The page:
After walking 38 times in his first 76 games (and setting a career high in the process), Cron took a free pass just 16 times in his next 50 games. That’s a bit of departure from the more selective Cron seen in the early season, but to his credit, it’s also really the only drop-off for a guy who has had 93% of his at-bats as a first baseman this year. There isn’t the same dugout retreat available to Cron the way it is for everyday players on DH-friendly American League affiliates. He leads the league in assists as a first baseman, and he’s made just nine errors despite receiving throws from 12 different infielders this season.

So what is “most valuable” to you? Is it the newfound plate discipline that has made Jonathan Rodriguez a more complete player? Is it the versatility displayed by Joe McCarthy? Is it Braxton Lee’s hustle and first-to-second-year improvement? Or is it perhaps the unmatched power and durability of Kevin Cron, who has played more Southern League games and hit more Southern League home runs in the last two years than anybody else?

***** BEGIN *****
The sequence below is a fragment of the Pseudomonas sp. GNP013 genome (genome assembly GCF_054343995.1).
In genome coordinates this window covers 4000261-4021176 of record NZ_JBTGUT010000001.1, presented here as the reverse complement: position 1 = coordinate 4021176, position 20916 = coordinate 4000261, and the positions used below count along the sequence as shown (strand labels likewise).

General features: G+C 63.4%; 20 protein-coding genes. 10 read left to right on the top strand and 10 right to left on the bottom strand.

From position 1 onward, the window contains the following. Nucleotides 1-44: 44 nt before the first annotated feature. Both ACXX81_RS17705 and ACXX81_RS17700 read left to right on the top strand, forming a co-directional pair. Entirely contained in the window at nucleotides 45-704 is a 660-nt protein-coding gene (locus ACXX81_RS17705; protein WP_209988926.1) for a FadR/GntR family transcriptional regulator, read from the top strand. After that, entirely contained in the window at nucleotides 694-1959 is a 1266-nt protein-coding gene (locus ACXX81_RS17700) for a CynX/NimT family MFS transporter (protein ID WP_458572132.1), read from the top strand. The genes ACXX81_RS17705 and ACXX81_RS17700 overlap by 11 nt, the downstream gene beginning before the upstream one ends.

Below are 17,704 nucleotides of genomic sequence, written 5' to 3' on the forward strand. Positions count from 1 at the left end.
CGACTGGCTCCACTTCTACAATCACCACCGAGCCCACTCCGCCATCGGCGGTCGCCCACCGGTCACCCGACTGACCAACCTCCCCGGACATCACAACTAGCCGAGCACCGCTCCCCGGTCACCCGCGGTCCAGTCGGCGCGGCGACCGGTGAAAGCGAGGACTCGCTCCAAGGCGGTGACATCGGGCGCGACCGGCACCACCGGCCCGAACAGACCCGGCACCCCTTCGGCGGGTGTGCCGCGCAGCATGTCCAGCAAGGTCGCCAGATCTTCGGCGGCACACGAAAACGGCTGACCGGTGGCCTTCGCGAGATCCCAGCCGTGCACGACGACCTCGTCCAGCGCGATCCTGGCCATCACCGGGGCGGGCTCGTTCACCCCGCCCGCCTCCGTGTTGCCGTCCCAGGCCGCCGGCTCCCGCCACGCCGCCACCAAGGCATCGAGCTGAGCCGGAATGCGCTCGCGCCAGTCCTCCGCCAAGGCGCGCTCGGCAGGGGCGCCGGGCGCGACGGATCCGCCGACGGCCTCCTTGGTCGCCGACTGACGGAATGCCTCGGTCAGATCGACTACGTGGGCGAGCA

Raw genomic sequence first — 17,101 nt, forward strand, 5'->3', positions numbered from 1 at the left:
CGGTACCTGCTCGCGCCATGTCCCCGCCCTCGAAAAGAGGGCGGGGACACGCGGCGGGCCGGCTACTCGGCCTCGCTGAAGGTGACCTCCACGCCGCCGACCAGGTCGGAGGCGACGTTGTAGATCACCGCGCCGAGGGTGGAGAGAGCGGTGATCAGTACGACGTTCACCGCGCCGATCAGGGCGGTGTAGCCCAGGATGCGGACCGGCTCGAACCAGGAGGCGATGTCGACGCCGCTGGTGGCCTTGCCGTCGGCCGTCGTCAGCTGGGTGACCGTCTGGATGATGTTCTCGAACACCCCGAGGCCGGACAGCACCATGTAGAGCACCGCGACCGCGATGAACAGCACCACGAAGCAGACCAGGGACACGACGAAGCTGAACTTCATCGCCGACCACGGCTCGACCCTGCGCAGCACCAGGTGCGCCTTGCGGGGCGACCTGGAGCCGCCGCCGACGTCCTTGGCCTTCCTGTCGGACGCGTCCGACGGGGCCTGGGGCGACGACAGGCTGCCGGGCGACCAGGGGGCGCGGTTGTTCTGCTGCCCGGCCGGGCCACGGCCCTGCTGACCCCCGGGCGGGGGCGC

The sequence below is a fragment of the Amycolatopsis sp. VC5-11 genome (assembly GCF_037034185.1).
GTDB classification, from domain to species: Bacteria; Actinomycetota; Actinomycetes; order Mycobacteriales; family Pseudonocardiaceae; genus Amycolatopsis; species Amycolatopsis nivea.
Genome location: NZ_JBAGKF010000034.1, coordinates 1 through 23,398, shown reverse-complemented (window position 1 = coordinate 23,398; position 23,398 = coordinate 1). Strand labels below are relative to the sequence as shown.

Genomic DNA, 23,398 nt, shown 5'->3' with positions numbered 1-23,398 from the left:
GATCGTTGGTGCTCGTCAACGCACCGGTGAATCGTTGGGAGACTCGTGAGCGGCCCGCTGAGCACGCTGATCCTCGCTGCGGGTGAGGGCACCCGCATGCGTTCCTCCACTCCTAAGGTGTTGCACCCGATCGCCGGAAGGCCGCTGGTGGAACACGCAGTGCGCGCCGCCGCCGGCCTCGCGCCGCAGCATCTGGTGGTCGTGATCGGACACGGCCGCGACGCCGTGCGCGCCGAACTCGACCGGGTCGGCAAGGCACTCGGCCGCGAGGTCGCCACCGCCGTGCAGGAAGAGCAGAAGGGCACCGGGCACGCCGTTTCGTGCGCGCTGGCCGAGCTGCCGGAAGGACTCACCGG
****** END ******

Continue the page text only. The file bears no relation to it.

It’s not hard to figure who Jackson fans would vote for. Whether he wins or not—whether he becomes part of this century’s first tandem of back-to-back Southern League MVPs from the same franchise—is out of his hands. Meanwhile, that pair of hands goes back to work.


Generals’ offense re-loads on the road

Kelly Dugan spanked two home runs in the Generals’ first two road games at Montgomery. The Generals are 14-5 on the road this year. (Photo credit: Cody Cunningham)

If you looked at the 24-19 Jackson Generals, your eyes would probably widen slightly in peeking at two stats in particular: comebacks, and home/road splits. The Generals, despite scoring the most runs of any team in the league (220), have not yet proven to be a team that rallies well.